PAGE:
- A study by the Oxford Internet Institute details the threat to science that AI hallucinations pose to science.
- Generative AI platforms are designed to yield answers, regardless if they are accurate or not.
- Researchers argue that LLMs should be treated as knowledge sources within academic fields.
The tendency for generative AI platforms or large language models (LLMs) to hallucinate is something that simply is not getting enough attention at the moment. This is according to a study published in the Nature Human Behaviour journal (paywall) by researchers at the Oxford Internet Institute.
For those unfamiliar with AI hallucinations, they are described by IBM as, “a phenomenon wherein a large language model (LLM)—often a generative AI chatbot or computer vision tool—perceives patterns or objects that are nonexistent or imperceptible to human observers, creating outputs that are nonsensical or altogether inaccurate.”
“Generally, if a user makes a request of a generative AI tool, they desire an output that appropriately addresses the prompt (i.e., a correct answer to a question). However, sometimes AI algorithms produce outputs that are not based on training data, are incorrectly decoded by the transformer, or do not follow any identifiable pattern. In other words, it ‘hallucinates’ the response,” the company’s explanation continues.
We have already seen instances where LLMs hallucinating have had real-world consequences, such as a lawyer in the US who utilised ChatGPT in order to search for and collate previous cases in a brief. As it turns out, the vast majority cases cited in the brief were in fact fabricated by the generative AI platform, resulting in punitive action against said lawyer.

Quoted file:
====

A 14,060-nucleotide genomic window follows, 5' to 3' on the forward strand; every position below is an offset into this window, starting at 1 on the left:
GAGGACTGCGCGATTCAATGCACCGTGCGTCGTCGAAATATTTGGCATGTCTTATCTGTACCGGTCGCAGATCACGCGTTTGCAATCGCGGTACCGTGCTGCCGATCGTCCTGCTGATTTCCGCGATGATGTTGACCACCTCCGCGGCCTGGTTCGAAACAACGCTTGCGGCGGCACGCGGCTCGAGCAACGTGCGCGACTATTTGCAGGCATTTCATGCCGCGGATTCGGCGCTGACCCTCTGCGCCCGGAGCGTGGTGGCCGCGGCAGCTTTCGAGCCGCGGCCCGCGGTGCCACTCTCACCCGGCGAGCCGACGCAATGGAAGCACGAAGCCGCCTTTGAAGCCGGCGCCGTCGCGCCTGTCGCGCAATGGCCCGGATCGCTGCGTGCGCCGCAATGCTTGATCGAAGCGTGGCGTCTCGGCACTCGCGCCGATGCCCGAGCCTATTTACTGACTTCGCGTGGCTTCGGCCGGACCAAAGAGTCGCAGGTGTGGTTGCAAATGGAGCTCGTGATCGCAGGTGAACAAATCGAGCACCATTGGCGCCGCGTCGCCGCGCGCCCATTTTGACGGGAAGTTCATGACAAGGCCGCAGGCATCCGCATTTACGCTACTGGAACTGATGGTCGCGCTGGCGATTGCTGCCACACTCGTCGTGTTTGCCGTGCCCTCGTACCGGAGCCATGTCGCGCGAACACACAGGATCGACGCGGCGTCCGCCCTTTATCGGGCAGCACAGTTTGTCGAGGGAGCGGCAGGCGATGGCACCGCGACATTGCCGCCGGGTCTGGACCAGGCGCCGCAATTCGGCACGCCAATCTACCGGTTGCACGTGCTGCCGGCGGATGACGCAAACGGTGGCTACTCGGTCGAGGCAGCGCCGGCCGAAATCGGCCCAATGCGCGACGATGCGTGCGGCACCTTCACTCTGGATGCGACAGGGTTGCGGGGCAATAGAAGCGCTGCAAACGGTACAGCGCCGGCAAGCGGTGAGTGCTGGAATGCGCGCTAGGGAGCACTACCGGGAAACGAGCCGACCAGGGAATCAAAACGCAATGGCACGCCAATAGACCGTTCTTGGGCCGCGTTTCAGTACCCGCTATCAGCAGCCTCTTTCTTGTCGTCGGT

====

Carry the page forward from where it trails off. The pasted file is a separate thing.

As for the study, it is specifically concerned about the manner in which LLMs are used as a knowledge source in the academic field. Given the propensity for generative AI platforms to hallucinate, this poses a real problem for academia, with the researchers going so far as to say it’s a threat to science.
“People using LLMs often anthropomorphise the technology, where they trust it as a human-like information source,” noted Professor Brent Mittelstadt, a co-author on the paper.
“This is, in part, due to the design of LLMs as helpful, human-sounding agents that converse with users and answer seemingly any question with confident sounding, well-written text. The result of this is that users can easily be convinced that responses are accurate even when they have no basis in fact or present a biased or partial version of the truth,” he added per The Next Web.
While the authors are quick to acknowledge the role that LLMs will play in research within the scientific community moving forward, the manner in which these platforms are leveraged needs to be done so ethically and with care.
To that end, the authors call for LLMs to be used as “zero-shot translators”. Here the platforms should be used to transform appropriate data that has been input by a researcher into a conclusion or some form of code. As such, the LLM should be used to do some of the heavy lifting, not all of the work entirely.
As generative AI becomes more pervasive across a number of fields, determining accuracy will become both more difficult, and critical, moving forward.